- ScottishFinnishRadish: I think the most important things that make an admin well-suited is not being involved, or having strong views on the conflict, and a willingness to spend dozens of hours reading hundreds of thousands of words. For the most part, an administrator should not be getting involved in complex content disputes. The way administration works is that, as soon as you find yourself with a strong opinion on one of those content disputes, you should recuse. While I'm familiar with the current conflict and the history, I don't follow the coverage very closely, and don't feel strongly about it aside from it being a horrible tragedy for all those involved.I try to focus my efforts on reducing the overall battleground atmosphere, as well as clearing as much of the chaff and obvious WP:NOTHERE editors as I can. My belief is that if our processes are going to work the atmosphere has to be as calm as possible in such a contentious topic. I do spot-check sources being used from time to time, but only for the most obvious issues. Poor interpretation of sources is not the same as misrepresentation and source reliability is the province of the community, not an administrator.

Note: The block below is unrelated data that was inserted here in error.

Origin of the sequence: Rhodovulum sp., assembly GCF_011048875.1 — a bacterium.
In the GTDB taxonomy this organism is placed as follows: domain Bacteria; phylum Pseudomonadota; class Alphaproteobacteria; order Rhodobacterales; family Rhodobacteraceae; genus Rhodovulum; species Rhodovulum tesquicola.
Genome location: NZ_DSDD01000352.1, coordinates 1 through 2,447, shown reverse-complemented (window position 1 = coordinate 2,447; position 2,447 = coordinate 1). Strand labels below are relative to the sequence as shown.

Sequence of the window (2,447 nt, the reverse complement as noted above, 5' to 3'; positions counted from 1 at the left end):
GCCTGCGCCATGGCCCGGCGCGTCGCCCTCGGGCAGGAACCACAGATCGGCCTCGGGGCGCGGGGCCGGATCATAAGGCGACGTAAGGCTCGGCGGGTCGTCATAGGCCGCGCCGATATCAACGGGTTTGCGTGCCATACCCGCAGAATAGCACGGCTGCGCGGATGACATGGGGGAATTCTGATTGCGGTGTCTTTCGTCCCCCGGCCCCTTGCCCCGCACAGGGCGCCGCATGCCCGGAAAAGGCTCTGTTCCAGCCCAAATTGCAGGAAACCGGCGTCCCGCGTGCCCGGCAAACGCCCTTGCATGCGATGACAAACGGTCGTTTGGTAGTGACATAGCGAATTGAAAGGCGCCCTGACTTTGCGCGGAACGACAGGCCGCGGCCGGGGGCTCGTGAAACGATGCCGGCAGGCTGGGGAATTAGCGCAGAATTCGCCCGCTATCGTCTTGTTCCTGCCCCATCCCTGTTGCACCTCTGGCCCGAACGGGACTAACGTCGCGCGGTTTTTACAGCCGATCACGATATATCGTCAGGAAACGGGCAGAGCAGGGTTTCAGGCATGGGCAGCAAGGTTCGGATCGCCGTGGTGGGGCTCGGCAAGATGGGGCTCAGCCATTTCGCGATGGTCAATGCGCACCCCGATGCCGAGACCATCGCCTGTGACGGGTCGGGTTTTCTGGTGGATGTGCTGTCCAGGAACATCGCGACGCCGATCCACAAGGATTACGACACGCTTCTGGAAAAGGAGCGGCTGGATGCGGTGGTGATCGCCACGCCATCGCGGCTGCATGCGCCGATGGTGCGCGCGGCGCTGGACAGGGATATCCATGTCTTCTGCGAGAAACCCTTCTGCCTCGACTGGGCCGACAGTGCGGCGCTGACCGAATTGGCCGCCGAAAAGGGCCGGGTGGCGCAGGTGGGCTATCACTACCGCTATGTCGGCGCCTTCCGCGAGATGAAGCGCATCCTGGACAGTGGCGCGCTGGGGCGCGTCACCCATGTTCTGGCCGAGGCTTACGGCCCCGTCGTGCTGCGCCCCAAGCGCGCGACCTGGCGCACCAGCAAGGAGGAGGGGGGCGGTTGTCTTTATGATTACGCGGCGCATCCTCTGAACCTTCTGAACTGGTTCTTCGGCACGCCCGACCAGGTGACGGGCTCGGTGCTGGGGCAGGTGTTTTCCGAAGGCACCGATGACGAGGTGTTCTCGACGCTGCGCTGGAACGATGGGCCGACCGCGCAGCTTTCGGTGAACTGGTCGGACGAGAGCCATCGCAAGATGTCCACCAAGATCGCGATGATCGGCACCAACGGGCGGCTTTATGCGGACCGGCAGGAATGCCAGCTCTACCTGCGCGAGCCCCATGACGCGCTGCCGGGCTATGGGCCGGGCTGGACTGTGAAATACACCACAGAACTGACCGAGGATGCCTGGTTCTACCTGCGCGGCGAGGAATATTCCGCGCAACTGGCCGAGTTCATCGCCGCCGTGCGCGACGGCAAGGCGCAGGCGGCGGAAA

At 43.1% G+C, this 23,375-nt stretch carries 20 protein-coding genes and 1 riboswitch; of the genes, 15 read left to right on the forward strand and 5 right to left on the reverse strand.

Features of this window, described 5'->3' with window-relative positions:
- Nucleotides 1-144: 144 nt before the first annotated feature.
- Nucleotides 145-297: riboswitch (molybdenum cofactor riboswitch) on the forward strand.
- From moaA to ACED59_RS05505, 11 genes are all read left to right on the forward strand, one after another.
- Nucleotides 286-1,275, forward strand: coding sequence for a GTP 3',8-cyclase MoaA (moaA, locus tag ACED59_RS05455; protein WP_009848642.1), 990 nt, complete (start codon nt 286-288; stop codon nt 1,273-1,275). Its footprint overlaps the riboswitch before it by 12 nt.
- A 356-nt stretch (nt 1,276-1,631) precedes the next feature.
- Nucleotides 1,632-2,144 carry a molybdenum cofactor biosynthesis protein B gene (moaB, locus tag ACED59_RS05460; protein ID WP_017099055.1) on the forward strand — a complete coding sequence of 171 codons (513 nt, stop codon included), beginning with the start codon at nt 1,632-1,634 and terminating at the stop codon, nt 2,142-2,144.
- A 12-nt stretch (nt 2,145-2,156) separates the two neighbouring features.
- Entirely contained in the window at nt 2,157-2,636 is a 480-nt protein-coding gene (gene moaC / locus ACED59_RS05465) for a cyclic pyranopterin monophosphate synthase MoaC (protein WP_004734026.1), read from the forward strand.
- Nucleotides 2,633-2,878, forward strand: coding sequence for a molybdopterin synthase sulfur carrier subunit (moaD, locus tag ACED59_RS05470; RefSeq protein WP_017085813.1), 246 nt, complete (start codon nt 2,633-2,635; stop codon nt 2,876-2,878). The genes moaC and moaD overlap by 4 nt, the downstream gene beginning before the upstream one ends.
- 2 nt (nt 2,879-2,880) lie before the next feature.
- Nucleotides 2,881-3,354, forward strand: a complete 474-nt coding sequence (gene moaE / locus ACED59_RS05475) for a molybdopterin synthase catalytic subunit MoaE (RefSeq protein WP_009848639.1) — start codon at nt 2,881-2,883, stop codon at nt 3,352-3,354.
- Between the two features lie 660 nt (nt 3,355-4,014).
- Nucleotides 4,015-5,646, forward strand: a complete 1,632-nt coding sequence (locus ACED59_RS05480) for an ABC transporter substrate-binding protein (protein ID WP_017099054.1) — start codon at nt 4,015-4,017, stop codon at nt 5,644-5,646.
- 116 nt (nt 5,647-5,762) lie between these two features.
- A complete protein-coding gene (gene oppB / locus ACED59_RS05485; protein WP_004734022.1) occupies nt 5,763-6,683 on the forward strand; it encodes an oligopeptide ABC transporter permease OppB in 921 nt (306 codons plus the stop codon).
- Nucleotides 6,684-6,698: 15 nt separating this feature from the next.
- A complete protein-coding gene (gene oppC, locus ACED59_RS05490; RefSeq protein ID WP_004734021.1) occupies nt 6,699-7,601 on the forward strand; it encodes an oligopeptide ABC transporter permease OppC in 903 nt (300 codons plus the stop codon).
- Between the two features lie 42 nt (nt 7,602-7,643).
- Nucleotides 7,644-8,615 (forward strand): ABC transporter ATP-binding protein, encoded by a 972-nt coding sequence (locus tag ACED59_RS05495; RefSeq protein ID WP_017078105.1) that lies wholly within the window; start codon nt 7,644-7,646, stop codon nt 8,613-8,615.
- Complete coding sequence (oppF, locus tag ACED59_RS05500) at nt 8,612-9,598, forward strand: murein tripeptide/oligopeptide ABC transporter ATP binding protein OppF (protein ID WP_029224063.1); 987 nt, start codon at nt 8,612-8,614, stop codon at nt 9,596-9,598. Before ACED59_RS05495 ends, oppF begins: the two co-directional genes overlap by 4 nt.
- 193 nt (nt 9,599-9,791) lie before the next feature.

The premise of Wikipedia is the encyclopedia that anyone can edit. Do you see the WP:ARBPIA3#500/30 restrictions being compatible with that vision?
- Coretheapple: Not only compatible but essential. Without them the I/P articles would be even worse than they currently are. And that's pretty bad.
- User:Alaexis: I can't see it working without some kind of mechanism limiting the activity of users who are not here to build an encyclopaedia. Without such mechanism, they would dominate the articles about controversial current events, so it's either instituting editing restrictions or not covering such events.
- ScottishFinnishRadish: Not everyone can edit every part of the encyclopedia. That is just how the cookie has crumbled. Disruption in already incredibly tense discussions, editors who are WP:NOTHERE, and editors who are unfamiliar with our WP:PAGS do more harm than good. The bar of 500 edits and 30 days isn't so high as to prevent good faith contributors from taking part and is essential to the functioning of our processes in this topic area.